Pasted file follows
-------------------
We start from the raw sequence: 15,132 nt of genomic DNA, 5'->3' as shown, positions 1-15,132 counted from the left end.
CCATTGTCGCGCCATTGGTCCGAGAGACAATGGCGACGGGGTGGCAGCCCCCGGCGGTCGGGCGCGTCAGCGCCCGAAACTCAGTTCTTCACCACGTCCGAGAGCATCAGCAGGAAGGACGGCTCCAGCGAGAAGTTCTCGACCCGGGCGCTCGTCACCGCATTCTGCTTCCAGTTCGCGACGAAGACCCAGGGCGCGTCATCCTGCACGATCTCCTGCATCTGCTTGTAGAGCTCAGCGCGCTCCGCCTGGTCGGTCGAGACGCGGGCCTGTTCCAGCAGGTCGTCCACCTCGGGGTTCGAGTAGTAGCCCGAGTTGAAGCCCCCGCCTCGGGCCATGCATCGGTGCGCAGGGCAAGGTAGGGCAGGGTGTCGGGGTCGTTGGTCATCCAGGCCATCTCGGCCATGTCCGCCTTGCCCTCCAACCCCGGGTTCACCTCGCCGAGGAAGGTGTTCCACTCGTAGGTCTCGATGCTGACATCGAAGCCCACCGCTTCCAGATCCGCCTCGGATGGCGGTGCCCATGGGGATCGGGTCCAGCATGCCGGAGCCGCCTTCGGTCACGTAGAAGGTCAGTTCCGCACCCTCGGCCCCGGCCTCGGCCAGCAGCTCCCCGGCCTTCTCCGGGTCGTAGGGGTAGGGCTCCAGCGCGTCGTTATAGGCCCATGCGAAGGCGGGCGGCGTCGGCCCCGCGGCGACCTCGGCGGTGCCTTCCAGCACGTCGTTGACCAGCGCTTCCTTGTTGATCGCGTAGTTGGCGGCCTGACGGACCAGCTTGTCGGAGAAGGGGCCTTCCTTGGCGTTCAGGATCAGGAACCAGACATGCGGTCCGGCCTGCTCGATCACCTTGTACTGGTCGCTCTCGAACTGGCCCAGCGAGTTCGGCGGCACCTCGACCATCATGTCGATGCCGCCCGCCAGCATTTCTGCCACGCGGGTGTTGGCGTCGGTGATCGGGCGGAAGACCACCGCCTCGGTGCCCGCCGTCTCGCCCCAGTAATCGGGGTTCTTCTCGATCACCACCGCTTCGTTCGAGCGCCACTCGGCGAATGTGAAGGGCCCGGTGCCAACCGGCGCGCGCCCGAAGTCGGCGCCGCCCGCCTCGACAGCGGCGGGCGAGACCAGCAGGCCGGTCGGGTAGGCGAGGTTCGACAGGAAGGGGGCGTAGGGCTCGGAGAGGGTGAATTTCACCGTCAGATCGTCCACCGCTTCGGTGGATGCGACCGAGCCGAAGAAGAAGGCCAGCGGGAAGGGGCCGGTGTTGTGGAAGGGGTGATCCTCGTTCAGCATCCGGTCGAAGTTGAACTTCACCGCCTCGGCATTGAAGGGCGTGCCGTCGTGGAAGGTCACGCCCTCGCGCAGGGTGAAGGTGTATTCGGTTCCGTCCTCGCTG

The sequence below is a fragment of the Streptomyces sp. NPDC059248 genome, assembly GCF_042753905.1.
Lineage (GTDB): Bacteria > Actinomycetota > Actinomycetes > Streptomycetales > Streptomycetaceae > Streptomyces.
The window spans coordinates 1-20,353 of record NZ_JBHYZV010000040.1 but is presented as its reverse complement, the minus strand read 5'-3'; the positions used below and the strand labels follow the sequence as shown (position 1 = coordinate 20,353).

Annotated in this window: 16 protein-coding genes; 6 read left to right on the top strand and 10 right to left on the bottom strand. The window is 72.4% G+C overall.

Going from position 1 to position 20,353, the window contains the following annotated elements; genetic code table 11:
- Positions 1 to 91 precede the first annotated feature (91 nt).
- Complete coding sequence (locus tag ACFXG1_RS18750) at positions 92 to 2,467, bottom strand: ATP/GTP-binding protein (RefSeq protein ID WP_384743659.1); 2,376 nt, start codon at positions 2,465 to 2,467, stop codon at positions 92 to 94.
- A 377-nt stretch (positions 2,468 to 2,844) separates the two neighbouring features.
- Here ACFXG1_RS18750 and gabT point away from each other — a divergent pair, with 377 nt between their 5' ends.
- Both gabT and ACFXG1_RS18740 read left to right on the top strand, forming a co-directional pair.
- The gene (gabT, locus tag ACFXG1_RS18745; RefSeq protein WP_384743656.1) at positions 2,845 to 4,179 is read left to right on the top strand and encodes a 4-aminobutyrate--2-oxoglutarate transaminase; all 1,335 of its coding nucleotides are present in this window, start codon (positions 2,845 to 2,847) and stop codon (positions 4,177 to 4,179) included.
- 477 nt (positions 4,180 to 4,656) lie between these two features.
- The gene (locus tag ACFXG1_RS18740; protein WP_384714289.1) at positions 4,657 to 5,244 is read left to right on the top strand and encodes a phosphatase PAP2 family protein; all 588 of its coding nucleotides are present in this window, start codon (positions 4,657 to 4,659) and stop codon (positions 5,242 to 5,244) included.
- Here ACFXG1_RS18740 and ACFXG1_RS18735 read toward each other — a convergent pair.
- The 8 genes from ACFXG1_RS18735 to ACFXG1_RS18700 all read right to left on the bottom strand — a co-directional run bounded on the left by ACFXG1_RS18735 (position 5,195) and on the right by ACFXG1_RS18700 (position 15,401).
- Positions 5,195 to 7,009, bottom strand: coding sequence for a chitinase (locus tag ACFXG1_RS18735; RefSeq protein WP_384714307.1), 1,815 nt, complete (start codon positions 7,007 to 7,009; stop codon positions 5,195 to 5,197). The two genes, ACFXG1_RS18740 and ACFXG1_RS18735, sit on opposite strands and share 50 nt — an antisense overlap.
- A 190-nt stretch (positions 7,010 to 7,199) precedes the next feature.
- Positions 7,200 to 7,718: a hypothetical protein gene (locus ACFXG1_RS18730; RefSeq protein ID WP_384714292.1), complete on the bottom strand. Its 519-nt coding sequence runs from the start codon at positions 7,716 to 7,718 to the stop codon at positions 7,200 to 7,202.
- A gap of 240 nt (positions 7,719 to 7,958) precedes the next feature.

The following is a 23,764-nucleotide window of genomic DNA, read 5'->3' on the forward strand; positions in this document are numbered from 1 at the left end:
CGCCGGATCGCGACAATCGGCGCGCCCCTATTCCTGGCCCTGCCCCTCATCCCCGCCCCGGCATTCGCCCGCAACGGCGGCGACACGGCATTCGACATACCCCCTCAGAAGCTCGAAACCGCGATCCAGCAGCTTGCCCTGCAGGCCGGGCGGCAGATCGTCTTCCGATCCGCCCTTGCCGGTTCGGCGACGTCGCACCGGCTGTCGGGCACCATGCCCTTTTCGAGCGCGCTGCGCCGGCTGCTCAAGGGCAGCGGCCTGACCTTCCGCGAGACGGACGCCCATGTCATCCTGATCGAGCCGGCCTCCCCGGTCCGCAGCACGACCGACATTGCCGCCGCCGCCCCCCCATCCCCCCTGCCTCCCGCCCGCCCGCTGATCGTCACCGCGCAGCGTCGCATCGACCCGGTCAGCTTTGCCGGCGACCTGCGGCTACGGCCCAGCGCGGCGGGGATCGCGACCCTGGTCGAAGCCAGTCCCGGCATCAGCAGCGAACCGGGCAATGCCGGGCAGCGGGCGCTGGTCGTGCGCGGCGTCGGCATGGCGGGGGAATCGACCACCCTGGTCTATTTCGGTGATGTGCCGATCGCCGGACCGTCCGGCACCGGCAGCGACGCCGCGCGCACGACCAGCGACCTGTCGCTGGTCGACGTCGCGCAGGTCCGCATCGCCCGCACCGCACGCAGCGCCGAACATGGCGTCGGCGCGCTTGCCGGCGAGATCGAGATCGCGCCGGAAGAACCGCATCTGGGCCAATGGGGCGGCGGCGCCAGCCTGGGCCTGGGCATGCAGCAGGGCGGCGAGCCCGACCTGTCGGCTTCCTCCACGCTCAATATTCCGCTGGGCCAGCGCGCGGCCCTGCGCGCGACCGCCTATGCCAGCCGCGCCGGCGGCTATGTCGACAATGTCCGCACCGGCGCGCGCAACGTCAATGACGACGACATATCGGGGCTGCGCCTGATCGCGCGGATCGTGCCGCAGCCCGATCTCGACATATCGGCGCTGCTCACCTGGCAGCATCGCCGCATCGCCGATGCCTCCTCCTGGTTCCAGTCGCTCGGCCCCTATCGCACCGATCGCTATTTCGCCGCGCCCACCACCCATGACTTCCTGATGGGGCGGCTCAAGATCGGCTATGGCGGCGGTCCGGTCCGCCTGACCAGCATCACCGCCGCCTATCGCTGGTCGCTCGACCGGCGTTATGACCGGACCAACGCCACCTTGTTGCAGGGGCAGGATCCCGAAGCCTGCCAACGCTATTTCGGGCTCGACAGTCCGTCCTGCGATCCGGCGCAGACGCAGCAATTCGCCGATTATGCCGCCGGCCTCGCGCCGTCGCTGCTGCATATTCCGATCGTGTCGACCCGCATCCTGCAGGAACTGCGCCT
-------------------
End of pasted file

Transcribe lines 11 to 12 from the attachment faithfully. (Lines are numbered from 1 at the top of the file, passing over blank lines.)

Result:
- Here ACFXG1_RS18750 and gabT point away from each other — a divergent pair, with 377 nt between their 5' ends.
- Both gabT and ACFXG1_RS18740 read left to right on the top strand, forming a co-directional pair.